Wednesday, October 31, 2007
The uterus is located in the lower abdomen between the bladder and the rectum. The uterus is also called the womb. It is pear-shaped, and the lower, narrow end of the uterus is the cervix. When a woman is pregnant, the baby grows in the uterus until he or she is born.
On each side of the uterus at the top are the fallopian tubes and ovaries. Together, the uterus, vagina, ovaries, and fallopian tubes make up the reproductive system.
In women who have not gone through menopause ("the change" or "change of life"), the ovaries produce the hormone estrogen at the beginning of the menstrual cycle. Estrogen helps to prepare the lining of the uterus (called the endometrium) for possible pregnancy. When the uterus is ready, one of the ovaries releases an egg. The egg travels down the fallopian tube where it waits for possible fertilization.
If the woman becomes pregnant, the fertilized egg travels to the uterus where it attaches to the endometrium. If she does not, the endometrium and the unfertilized egg are discharged through the vagina during the woman's next period (menstruation).
Some of the problems that can affect your uterus are:
(a) Noncancerous growths in the uterus, called fibroids, which can cause pain and bleeding.
(b) Endometriosis, a condition in which the tissue that forms the lining of the uterus grows outside the uterus.
(c) Heavy bleeding each time you have your period or between periods.
(d) Hormonal imbalances.
(e) Unexplained pelvic pain.
(a) Fibroids Non-cancerous growths in or on walls of uterus, sometimes on a stalk and varying in size from a pea to a large plum; tend to occur severally rather than singly and may take a few or many years to develop; small fibroids are often symptomless, but large ones can give rise to heavy, prolonged periods (see Menstruation problems), Painful intercourse, and Cystitis (because they press on bladder and prevent it emptying properly); they may also prevent conception, cause Miscarriage or pain during pregnancy, or obstruct delivery; if stalk of fibroid becomes twisted, cutting off blood supply, result is severe pain in lower abdomen.
(b) Endometriosis Condition in which fragments of lining of uterus (endometrium) migrate into fallopian tubes, ovaries, vagina, and even into intestine where, still under influence of oestrogen and progesterone, they engorge with blood every month, irritating and scarring surrounding tissue; condition is most common in childless women between age of 30 and 40, but cause is not known, although selenium deficiency and use of tampons have been suggested.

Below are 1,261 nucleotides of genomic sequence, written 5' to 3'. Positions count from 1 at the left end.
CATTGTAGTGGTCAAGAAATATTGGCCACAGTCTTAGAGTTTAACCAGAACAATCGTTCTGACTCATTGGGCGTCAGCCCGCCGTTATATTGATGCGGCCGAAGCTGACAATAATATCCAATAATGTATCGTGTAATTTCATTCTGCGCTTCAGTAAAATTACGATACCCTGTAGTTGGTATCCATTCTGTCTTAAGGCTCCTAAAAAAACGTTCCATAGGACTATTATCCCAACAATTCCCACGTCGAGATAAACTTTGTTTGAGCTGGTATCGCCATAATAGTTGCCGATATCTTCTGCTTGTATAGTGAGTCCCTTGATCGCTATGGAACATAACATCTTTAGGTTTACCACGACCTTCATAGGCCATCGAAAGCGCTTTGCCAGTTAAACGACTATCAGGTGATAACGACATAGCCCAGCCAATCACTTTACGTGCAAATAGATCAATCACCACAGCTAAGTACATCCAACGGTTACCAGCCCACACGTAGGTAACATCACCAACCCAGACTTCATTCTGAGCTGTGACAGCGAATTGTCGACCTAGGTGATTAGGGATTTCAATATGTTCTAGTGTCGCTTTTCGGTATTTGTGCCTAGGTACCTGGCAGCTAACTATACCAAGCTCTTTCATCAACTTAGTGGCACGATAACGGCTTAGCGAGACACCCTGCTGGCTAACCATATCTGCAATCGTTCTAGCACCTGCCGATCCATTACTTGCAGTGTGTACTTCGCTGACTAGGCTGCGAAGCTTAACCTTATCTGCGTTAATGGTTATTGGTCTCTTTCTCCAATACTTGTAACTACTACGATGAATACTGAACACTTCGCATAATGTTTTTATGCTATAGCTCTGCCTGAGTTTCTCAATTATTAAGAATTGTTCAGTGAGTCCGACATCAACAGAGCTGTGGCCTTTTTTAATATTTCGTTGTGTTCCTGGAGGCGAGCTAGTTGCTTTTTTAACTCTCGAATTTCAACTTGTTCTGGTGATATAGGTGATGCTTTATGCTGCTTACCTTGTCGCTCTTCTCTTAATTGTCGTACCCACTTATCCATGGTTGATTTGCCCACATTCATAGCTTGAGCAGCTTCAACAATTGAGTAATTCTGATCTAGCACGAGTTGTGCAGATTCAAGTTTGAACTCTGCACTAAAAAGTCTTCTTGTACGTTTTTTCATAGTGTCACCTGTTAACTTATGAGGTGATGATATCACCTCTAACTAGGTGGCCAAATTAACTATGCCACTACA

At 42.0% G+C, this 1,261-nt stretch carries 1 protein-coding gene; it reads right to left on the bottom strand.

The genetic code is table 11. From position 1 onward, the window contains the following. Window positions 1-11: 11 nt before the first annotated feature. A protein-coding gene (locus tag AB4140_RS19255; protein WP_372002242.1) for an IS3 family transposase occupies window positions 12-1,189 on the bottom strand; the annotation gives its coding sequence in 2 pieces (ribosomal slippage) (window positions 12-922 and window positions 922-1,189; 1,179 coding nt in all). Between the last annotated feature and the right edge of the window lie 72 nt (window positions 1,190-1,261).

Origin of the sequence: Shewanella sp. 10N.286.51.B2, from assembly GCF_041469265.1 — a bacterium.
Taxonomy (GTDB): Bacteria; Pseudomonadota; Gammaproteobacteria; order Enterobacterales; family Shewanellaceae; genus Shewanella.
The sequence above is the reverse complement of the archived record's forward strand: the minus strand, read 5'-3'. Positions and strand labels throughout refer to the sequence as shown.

(c) Heavy periods, dragging period pains which tend to get worse towards end of period (Menstruation problems), difficult getting pregnant, and perhaps Painful intercourse, but severe cases are uncommon.
(d) Prolapse of the uterus or vagina Occurs when ligaments and muscles which hold uterus and vagina in place become weak or slack with age or as result of childbirth, allowing uterus to bulge into vagina and press on bladder or rectum; this causes a heavy, uncomfortable feeling in lower abdomen generally, backache, Stress incontinence or difficulty emptying bladder, or straining and discomfort when passing stools.
(d)Trophoblastic tumours Benign or malignant growths which develop in placental tissue, causing Miscarriage, or in fragments of placenta remaining in uterus after Abortion or childbirth; symptoms are irregular bleeding and severe Morning sickness; diagnosis is by ultrasound scan and by checking urine for excessive levels of HCG (human chorionic gonadotrophic) hormone.
(e) Unexpalined pelvic pain occurs during periods (Menstrual Problems) which may turn chronic if not treated properly in time. Some chronic pelvic pains are diagonised and treated through surgery.
Your doctor may have recommended that you have a hysterectomy or another kind of treatment. Before you decide what to do, it is important that you understand the problem and the different options you have for dealing with it.
The following information can help you think about your condition, learn about your treatment choices, and decide on some questions to ask your doctor.
Keep in mind that every woman is different and every situation is different. A good treatment choice for one woman may not be the best choice for another. That is why you should:
* Talk over your options carefully with your doctor.
* Ask questions until you understand what the doctor is telling you.
* Consider getting a second opinion.
* Work with your doctor to choose the treatment that is best for you.
You Are Not Alone
The first thing you need to know is that you are not alone. About 1 of every 10 women between the ages of 18 and 50 has this type of problem. Usually, the problem can be treated, and the symptoms can be relieved. Most women who have had treatment are satisfied with the results and are glad to be free of pain or other unpleasant symptoms.
The first step in getting relief is to find out what the problem is.